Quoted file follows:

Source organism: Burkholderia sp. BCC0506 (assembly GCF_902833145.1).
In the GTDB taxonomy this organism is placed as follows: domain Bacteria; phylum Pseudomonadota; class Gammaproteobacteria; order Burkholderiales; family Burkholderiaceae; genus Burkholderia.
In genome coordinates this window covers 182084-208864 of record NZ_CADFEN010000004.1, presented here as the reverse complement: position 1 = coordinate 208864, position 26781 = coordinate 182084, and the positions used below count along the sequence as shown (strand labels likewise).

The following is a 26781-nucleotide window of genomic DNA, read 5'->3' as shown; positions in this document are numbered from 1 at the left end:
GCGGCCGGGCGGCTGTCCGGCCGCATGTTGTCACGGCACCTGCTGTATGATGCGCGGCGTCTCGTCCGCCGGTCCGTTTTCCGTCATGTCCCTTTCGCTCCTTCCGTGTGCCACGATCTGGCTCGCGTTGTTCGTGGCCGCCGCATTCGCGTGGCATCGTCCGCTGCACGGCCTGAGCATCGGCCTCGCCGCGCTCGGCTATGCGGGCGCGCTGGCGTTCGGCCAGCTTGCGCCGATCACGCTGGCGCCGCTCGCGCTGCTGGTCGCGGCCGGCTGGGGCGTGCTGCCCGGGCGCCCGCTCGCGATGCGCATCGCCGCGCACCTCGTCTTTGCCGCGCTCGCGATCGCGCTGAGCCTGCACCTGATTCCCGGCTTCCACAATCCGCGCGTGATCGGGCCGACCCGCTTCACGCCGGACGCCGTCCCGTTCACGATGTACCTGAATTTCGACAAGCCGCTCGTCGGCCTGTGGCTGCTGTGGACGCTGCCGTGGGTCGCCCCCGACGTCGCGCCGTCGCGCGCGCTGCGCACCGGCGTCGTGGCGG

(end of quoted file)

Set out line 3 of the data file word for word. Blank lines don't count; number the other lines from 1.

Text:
In genome coordinates this window covers 182084-208864 of record NZ_CADFEN010000004.1, presented here as the reverse complement: position 1 = coordinate 208864, position 26781 = coordinate 182084, and the positions used below count along the sequence as shown (strand labels likewise).